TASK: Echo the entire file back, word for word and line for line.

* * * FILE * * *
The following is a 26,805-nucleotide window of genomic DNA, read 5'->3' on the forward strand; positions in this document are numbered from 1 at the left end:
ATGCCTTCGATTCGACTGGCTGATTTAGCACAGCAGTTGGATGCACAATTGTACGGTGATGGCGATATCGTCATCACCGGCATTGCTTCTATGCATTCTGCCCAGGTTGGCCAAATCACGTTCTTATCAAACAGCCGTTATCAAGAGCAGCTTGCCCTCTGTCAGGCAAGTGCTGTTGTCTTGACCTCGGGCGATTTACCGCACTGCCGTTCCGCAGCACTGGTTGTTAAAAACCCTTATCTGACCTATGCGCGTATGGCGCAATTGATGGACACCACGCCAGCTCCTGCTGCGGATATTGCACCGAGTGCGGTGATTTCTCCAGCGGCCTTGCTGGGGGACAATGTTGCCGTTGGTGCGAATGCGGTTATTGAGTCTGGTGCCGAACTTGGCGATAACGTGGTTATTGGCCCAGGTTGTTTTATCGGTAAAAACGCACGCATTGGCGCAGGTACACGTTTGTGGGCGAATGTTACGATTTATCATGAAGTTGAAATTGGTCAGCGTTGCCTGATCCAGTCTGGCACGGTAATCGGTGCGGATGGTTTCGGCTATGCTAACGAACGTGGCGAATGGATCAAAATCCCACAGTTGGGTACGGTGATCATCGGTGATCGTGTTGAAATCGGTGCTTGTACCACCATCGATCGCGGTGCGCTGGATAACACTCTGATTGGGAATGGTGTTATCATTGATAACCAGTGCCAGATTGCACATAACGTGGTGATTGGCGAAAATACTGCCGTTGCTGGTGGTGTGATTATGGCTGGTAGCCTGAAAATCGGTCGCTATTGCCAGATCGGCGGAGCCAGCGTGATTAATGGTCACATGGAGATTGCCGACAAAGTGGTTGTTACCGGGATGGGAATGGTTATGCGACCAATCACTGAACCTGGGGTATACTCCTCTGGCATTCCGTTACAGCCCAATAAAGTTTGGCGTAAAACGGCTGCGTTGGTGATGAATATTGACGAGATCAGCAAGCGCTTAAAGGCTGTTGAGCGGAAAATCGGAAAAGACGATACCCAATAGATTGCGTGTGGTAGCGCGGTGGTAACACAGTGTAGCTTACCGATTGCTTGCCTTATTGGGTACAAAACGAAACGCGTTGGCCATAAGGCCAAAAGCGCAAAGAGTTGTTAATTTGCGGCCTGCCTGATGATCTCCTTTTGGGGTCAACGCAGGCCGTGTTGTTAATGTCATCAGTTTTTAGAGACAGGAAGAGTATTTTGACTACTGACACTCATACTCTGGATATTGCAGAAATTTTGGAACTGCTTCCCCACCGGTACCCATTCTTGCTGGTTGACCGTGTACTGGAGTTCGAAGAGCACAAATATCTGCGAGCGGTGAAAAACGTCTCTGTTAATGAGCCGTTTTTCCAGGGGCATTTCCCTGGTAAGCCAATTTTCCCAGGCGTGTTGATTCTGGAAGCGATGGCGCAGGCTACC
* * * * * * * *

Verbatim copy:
The following is a 26,805-nucleotide window of genomic DNA, read 5'->3' on the forward strand; positions in this document are numbered from 1 at the left end:
ATGCCTTCGATTCGACTGGCTGATTTAGCACAGCAGTTGGATGCACAATTGTACGGTGATGGCGATATCGTCATCACCGGCATTGCTTCTATGCATTCTGCCCAGGTTGGCCAAATCACGTTCTTATCAAACAGCCGTTATCAAGAGCAGCTTGCCCTCTGTCAGGCAAGTGCTGTTGTCTTGACCTCGGGCGATTTACCGCACTGCCGTTCCGCAGCACTGGTTGTTAAAAACCCTTATCTGACCTATGCGCGTATGGCGCAATTGATGGACACCACGCCAGCTCCTGCTGCGGATATTGCACCGAGTGCGGTGATTTCTCCAGCGGCCTTGCTGGGGGACAATGTTGCCGTTGGTGCGAATGCGGTTATTGAGTCTGGTGCCGAACTTGGCGATAACGTGGTTATTGGCCCAGGTTGTTTTATCGGTAAAAACGCACGCATTGGCGCAGGTACACGTTTGTGGGCGAATGTTACGATTTATCATGAAGTTGAAATTGGTCAGCGTTGCCTGATCCAGTCTGGCACGGTAATCGGTGCGGATGGTTTCGGCTATGCTAACGAACGTGGCGAATGGATCAAAATCCCACAGTTGGGTACGGTGATCATCGGTGATCGTGTTGAAATCGGTGCTTGTACCACCATCGATCGCGGTGCGCTGGATAACACTCTGATTGGGAATGGTGTTATCATTGATAACCAGTGCCAGATTGCACATAACGTGGTGATTGGCGAAAATACTGCCGTTGCTGGTGGTGTGATTATGGCTGGTAGCCTGAAAATCGGTCGCTATTGCCAGATCGGCGGAGCCAGCGTGATTAATGGTCACATGGAGATTGCCGACAAAGTGGTTGTTACCGGGATGGGAATGGTTATGCGACCAATCACTGAACCTGGGGTATACTCCTCTGGCATTCCGTTACAGCCCAATAAAGTTTGGCGTAAAACGGCTGCGTTGGTGATGAATATTGACGAGATCAGCAAGCGCTTAAAGGCTGTTGAGCGGAAAATCGGAAAAGACGATACCCAATAGATTGCGTGTGGTAGCGCGGTGGTAACACAGTGTAGCTTACCGATTGCTTGCCTTATTGGGTACAAAACGAAACGCGTTGGCCATAAGGCCAAAAGCGCAAAGAGTTGTTAATTTGCGGCCTGCCTGATGATCTCCTTTTGGGGTCAACGCAGGCCGTGTTGTTAATGTCATCAGTTTTTAGAGACAGGAAGAGTATTTTGACTACTGACACTCATACTCTGGATATTGCAGAAATTTTGGAACTGCTTCCCCACCGGTACCCATTCTTGCTGGTTGACCGTGTACTGGAGTTCGAAGAGCACAAATATCTGCGAGCGGTGAAAAACGTCTCTGTTAATGAGCCGTTTTTCCAGGGGCATTTCCCTGGTAAGCCAATTTTCCCAGGCGTGTTGATTCTGGAAGCGATGGCGCAGGCTACC